Features female and male Huia birds (Heteralocha acutirostris, extinct mid-1920s).
Buller said of the Huia:
"Before proceeding to speak of the bird itself, I would remark on the very restricted character of its habitat. It is confined within narrow geographical boundaries, being met with only in the Ruahine, Tararua, and Rimutaka mountain-ranges, with their divergent spurs, and in the intervening wooded valleys. It is occasionally found in the Fagus forests of the Wairarapa valley, and in the rugged country stretching to the westward of the Ruahine range, but it seldom wanders far from its mountain haunts. I have been assured of its occurrence in the wooded country near Massacre Bay*, but I have not been able to obtain any satisfactory evidence on this point. It is worthy of remark that the natives, who prize the bird very highly for its tail-feathers (which are used as a badge of mourning), state that, unlike other species which have of late years diminished and become more confined in their range, the Huia was from time immemorial limited in its distribution to the district I have indicated."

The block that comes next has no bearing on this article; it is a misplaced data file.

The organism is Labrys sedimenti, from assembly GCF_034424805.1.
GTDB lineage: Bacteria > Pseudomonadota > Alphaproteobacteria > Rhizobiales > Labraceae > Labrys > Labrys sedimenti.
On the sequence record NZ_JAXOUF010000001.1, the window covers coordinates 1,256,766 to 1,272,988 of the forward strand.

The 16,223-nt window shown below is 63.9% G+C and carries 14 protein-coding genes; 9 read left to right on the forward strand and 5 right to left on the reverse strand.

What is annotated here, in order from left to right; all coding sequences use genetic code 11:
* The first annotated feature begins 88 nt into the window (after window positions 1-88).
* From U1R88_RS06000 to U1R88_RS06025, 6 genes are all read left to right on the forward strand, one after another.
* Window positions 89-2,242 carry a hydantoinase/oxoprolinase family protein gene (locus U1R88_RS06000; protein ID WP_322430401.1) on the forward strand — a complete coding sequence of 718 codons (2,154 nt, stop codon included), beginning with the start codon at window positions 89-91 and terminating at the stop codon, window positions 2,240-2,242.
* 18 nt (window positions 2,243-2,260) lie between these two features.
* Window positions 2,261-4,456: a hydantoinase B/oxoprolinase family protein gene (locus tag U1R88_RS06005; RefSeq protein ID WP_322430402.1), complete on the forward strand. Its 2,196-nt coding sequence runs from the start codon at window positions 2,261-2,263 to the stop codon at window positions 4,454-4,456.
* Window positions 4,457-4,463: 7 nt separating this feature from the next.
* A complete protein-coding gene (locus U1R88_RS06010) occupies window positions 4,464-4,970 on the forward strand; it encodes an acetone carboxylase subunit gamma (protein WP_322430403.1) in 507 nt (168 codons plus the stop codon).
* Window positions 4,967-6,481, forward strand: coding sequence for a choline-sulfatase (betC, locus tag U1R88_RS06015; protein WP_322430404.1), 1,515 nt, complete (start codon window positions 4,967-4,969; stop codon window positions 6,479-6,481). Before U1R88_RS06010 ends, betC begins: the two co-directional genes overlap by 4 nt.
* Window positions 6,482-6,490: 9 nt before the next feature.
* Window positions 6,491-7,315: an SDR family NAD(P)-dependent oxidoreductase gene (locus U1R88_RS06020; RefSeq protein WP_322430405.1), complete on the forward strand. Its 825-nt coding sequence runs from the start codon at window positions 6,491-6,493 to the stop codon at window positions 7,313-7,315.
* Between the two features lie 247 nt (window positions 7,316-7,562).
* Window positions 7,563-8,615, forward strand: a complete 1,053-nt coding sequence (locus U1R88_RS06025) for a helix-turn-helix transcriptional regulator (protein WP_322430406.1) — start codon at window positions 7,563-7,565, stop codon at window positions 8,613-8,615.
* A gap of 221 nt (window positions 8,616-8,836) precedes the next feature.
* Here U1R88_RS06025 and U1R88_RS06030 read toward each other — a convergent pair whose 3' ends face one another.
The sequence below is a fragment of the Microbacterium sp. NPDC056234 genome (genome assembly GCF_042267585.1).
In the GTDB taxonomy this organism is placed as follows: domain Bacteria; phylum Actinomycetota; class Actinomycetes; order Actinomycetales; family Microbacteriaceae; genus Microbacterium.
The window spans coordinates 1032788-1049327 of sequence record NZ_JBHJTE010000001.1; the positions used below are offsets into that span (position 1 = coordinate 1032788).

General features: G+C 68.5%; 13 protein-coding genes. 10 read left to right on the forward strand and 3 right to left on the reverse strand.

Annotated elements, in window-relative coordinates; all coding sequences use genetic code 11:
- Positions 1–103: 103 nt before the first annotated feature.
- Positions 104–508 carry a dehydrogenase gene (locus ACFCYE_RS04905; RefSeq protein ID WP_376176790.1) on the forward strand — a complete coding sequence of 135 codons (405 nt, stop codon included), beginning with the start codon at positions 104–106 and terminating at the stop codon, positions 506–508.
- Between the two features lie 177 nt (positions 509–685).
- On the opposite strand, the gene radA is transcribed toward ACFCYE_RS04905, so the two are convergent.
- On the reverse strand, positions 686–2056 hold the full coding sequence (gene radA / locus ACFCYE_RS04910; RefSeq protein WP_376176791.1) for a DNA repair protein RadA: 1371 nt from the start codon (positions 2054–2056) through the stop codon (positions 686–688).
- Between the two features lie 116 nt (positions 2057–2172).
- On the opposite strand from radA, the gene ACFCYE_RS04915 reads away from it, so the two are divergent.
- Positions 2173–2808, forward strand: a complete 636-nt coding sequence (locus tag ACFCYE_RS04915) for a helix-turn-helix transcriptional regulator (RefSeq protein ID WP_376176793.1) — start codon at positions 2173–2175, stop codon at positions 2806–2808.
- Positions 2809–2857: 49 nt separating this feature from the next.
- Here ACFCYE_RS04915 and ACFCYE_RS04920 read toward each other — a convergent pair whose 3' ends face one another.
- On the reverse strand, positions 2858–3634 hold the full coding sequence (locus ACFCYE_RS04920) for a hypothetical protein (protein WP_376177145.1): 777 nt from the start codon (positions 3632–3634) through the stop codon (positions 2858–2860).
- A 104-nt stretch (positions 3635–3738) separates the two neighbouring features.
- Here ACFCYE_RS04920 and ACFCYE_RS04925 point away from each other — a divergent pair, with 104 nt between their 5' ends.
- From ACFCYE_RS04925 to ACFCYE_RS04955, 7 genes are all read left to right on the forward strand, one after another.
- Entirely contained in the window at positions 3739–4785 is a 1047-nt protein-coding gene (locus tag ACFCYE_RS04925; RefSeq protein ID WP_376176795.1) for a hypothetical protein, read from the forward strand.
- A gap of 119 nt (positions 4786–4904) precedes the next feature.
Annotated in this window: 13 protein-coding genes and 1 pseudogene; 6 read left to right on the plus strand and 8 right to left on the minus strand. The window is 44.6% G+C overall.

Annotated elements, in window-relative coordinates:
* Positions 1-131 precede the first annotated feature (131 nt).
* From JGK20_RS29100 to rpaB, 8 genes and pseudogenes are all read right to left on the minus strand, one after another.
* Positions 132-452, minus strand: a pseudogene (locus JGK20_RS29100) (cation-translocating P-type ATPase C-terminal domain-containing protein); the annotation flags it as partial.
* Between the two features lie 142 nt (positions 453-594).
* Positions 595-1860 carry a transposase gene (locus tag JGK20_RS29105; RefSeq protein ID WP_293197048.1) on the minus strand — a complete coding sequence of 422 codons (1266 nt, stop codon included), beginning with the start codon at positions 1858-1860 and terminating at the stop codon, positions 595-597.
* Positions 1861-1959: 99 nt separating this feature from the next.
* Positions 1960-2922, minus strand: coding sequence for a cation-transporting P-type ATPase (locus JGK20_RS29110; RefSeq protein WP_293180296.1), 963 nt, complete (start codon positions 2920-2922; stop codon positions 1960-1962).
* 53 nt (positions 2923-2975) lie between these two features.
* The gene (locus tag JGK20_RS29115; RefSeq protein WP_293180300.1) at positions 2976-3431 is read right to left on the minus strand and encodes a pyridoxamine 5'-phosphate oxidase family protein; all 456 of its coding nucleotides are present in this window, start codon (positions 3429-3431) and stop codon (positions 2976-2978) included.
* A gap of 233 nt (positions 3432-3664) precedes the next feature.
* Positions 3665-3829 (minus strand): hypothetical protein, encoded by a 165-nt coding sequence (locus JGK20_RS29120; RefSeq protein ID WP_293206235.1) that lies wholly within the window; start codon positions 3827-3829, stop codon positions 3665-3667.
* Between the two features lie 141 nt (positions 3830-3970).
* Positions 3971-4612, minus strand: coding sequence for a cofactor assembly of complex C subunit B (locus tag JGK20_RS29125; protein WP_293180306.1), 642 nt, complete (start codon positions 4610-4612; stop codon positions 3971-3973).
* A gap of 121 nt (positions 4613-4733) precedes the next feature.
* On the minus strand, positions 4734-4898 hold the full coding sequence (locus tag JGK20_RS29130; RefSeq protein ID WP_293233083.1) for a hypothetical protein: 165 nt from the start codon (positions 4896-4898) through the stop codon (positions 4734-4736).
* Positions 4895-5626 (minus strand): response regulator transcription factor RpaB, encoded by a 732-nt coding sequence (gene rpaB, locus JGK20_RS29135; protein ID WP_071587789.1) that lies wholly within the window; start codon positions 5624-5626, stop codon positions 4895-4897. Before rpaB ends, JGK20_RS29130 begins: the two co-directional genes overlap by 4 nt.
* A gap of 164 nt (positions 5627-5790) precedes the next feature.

Walter Buller KCMG (1838 - 1906) was a New Zealand lawyer and naturalist. His work, "A History of the Birds of New Zealand", was first published in 1873 and as an extended version in 1888. It is regarded as a classic of ornithology and New Zealand wildlife and describes several now extinct birds.
The artist who illustrated the birds was John Gerrard Keulemanns, regarded as one of the finest wildlife illustrators of all time.